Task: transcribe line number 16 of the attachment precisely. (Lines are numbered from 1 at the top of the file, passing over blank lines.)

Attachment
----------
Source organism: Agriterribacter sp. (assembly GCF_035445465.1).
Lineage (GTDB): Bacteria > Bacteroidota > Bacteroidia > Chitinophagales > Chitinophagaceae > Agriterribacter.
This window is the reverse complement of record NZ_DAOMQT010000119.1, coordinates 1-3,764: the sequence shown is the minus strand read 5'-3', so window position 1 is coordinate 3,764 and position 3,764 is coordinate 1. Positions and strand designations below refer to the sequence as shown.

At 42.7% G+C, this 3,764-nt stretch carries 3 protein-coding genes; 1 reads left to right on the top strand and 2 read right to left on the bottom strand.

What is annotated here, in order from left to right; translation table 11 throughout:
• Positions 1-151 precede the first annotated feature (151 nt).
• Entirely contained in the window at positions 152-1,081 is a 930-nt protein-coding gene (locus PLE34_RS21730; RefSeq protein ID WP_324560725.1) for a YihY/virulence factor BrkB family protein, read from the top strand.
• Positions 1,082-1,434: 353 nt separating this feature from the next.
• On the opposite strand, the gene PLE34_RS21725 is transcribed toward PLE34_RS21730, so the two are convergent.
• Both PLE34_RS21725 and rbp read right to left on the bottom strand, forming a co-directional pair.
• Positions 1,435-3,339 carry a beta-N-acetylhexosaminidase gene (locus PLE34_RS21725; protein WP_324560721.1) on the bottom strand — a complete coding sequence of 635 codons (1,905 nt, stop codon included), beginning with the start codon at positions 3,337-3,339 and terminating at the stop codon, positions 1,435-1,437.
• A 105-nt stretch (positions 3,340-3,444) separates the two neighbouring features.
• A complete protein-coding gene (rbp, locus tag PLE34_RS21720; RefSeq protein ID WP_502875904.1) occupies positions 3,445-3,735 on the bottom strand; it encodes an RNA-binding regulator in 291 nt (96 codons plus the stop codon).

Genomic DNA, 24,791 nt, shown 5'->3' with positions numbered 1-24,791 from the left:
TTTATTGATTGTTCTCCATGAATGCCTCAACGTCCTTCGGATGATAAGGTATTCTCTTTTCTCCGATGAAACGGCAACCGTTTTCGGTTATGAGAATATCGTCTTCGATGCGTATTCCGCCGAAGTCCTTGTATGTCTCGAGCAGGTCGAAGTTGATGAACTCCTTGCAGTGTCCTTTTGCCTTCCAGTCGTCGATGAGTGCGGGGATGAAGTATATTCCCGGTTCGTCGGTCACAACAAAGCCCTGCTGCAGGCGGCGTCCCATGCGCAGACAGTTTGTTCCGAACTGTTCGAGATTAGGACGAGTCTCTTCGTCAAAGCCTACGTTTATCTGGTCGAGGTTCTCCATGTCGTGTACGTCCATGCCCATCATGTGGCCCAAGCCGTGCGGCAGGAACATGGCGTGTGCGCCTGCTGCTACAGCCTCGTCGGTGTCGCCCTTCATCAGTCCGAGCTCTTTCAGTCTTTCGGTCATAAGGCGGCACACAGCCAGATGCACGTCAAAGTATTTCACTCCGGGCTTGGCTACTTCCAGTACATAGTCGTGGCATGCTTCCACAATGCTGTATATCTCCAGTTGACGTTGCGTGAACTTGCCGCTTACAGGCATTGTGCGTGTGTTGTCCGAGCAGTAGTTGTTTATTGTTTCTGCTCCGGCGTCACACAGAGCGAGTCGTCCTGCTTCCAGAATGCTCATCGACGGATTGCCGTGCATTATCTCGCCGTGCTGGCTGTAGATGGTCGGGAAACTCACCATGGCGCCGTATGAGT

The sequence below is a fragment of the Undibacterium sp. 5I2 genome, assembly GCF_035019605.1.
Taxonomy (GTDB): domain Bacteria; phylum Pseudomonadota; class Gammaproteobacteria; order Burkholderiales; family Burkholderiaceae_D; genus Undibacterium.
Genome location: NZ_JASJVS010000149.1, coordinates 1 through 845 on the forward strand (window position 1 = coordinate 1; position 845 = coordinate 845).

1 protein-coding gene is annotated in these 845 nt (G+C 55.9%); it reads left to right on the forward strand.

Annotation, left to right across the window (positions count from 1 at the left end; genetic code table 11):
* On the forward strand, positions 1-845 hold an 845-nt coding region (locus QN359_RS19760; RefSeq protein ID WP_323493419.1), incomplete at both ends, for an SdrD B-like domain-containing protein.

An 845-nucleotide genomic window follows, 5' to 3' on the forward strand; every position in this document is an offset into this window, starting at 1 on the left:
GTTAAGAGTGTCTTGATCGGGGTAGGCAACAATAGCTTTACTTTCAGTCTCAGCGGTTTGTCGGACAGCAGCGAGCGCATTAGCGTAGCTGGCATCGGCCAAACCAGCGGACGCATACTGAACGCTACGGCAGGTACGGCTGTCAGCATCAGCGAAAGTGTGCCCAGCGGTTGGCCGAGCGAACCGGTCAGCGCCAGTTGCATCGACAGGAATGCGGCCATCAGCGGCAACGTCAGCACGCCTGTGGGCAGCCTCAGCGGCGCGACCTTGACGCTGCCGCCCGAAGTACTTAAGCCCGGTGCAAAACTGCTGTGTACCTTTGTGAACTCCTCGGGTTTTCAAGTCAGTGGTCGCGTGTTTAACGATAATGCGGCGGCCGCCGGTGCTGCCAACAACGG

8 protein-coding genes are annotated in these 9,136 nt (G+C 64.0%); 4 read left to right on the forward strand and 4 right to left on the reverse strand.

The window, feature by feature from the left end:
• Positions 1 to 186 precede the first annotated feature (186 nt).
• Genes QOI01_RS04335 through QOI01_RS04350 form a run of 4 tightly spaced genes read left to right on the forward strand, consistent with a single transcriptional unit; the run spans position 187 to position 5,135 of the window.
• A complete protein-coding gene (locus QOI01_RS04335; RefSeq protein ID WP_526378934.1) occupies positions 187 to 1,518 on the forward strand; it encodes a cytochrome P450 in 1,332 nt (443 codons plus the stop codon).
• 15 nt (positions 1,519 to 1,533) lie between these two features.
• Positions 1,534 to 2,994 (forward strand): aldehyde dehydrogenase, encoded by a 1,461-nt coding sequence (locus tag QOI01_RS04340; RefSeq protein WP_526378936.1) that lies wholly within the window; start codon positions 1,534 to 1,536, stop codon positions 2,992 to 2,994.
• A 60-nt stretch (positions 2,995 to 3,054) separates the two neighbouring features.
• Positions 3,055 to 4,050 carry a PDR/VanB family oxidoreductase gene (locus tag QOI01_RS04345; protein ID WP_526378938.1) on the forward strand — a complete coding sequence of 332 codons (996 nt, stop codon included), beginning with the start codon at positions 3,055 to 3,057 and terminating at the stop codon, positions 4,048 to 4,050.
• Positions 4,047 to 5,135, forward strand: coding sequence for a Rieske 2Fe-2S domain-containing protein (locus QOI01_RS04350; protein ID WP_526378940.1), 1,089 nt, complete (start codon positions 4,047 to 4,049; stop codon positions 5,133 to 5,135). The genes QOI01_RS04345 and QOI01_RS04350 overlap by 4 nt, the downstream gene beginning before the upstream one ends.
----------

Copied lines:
The sequence below is a fragment of the Undibacterium sp. 5I2 genome, assembly GCF_035019605.1.